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Canes Hoops Player Profile: Miles Wilson

While he won’t make an on-court difference in games this season, what can the transfer do to make his presence known and what can his eventual presence be?

NCAA Basketball: NCAA Tournament-First Round-Mount St Mary's vs Villanova Mark Konezny-USA TODAY Sports

A season watching basketball from the sidelines should hopefully pay dividends for Miles Wilson.

The sophomore combo guard transferred from Mount St. Mary’s to the University of Miami over the summer, choosing the U over Auburn. As a freshman, Wilson finished third on the Mountaineers in scoring (11.8 points per game) and fourth in rebounding (3.9 rebounds per game). Wilson helped lead Mount St. Mary’s to a Northeast Conference regular season and tournament championship and a win in the NCAA Tournament First Four over New Orleans. The Mountaineers’ season was ended by Villanova in the First Round (Round of 64) of the NCAA Tournament.

This is a move that, on the surface, doesn’t seem to have much effect on the Hurricanes. But head coach Jim Larranaga is playing chess, not checkers. He knows that his team could lose at least one guard after the 2017-18 season (Ja’Quan Newton) and as many as three (Newton along with highly-touted freshman Lonnie Walker and sophomore Bruce Brown) depending on how the season plays out. At the very worst, he competes for playing time in the rotation for the 2018-19 season. Best-case for Wilson, he takes over a starting job that year.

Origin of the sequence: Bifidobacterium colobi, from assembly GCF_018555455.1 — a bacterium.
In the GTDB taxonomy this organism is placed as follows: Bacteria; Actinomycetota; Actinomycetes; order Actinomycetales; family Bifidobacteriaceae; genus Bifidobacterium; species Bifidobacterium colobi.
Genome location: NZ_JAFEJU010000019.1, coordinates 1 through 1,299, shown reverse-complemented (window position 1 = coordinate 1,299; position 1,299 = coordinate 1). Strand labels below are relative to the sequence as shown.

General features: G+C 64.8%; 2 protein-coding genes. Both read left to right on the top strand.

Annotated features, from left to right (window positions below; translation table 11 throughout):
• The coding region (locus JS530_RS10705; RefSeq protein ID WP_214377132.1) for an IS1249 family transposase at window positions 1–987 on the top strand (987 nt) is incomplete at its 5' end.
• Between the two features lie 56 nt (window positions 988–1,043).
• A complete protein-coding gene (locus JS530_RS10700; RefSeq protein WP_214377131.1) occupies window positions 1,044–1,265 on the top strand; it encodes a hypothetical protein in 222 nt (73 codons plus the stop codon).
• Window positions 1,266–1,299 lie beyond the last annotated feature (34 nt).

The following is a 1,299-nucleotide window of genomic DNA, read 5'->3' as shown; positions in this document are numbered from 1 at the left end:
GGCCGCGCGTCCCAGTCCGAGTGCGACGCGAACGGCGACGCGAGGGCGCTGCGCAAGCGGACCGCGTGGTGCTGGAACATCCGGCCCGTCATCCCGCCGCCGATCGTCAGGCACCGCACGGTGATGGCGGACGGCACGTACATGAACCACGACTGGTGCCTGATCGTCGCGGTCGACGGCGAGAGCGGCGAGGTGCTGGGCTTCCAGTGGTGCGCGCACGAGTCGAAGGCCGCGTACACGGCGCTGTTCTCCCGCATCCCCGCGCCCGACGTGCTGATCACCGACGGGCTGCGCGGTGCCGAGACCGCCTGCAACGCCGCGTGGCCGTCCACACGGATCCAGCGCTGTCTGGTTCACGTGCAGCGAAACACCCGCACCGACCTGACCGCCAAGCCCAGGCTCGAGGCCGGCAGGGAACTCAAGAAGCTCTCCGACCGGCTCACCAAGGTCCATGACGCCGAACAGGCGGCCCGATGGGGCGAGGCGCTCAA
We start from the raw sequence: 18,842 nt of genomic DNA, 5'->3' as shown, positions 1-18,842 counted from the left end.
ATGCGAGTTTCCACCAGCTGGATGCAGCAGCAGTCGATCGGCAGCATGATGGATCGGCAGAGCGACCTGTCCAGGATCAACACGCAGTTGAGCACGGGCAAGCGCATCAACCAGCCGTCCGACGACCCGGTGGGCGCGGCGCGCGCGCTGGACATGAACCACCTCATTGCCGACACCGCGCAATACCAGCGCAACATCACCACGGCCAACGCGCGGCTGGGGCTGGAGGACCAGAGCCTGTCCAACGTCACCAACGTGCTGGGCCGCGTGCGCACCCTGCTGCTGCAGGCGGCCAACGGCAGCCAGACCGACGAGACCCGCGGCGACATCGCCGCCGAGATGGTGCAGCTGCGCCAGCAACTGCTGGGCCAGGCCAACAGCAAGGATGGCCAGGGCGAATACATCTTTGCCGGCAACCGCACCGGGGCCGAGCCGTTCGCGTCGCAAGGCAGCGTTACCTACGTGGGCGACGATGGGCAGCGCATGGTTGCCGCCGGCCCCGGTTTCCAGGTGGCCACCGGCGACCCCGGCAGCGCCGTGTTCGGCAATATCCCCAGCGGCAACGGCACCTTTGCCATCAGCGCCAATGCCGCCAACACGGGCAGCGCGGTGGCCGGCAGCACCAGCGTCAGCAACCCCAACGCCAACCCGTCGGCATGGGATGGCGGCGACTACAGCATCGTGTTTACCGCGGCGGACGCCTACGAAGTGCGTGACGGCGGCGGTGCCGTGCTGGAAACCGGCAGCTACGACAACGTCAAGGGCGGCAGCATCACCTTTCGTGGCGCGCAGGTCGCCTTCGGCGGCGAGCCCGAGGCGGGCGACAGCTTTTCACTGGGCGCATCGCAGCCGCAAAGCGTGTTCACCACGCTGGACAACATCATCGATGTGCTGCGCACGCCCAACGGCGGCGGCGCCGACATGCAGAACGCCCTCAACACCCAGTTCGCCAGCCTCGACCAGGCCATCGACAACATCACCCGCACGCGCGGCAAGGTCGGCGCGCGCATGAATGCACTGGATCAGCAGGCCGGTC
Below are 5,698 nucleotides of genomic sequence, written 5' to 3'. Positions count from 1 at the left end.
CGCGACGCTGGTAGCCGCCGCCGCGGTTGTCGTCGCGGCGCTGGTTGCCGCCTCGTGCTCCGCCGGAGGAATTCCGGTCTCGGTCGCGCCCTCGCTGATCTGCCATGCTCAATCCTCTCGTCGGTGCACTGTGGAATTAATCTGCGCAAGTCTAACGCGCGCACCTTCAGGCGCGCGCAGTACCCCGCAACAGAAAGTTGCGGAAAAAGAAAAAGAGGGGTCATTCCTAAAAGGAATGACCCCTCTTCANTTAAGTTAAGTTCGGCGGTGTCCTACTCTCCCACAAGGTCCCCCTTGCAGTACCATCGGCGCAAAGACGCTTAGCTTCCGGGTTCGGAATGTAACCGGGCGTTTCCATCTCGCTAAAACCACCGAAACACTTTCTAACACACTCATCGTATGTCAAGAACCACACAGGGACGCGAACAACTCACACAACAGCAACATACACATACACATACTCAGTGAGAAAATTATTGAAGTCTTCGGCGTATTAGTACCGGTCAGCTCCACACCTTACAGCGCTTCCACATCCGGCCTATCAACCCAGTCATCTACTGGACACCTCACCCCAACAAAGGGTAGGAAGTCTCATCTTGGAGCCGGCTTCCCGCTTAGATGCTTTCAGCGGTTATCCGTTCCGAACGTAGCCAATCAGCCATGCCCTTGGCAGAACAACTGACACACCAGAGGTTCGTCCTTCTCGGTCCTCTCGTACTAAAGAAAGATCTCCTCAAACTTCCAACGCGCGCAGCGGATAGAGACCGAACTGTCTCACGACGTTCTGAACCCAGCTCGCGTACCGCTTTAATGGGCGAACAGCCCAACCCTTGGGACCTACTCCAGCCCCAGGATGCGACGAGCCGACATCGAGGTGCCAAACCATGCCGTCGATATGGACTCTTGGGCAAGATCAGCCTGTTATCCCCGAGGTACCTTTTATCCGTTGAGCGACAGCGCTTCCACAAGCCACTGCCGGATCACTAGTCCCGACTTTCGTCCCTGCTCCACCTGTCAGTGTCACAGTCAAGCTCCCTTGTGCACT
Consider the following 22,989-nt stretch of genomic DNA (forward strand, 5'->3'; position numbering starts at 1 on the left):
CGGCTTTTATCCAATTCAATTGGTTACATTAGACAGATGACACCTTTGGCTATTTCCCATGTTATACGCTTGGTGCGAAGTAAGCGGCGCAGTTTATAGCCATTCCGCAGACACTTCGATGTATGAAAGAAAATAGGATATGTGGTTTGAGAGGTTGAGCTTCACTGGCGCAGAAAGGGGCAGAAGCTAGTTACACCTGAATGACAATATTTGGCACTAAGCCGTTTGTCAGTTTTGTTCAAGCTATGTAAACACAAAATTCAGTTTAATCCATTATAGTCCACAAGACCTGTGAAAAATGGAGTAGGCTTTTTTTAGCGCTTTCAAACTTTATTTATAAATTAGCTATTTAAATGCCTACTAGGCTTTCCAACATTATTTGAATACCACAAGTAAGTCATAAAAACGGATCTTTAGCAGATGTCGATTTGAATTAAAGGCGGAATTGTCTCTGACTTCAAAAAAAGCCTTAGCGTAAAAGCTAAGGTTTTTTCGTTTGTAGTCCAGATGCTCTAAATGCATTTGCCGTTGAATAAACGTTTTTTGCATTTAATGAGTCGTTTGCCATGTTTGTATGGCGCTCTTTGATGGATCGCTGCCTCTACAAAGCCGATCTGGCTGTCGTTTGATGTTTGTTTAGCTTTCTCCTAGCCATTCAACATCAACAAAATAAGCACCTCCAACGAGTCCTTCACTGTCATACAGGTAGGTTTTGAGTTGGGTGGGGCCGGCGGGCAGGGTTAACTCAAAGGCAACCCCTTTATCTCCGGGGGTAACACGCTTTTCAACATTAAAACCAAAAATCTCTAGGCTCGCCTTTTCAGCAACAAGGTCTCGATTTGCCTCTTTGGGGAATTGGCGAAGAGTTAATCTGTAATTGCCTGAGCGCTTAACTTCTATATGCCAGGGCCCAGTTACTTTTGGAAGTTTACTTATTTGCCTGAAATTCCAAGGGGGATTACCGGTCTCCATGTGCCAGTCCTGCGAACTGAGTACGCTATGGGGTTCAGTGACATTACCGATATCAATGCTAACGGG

All that depends on whether Wilson makes it to next season. That’s not to suggest that he has any issues that would stop him from doing that. But Rashad Muhammad, who transferred into the U from San Jose State and sat out the entire 2015-16 season, never played a regular-season minute for the Canes. He was suspended the first three games of last season, then dismissed from the squad for “a failure to meet team expectations.”

Again, Wilson and Muhammad are two totally different people. But the precedent is there for a transfer to come in and never play.

If he does stay and contributes, the Hurricanes should get a solid scorer with size and a decent three-point shot (36.2 percent as a freshman). He should also be hungry to get back on the court after doing what he did as a freshman at Mount St. Mary’s and then not playing the whole next season.

But for this year, he will learn under the team’s system Larranaga and the rest of the coaching staff, practice against one of the most talented groups of guards in the country, and get bigger and stronger in the weight room.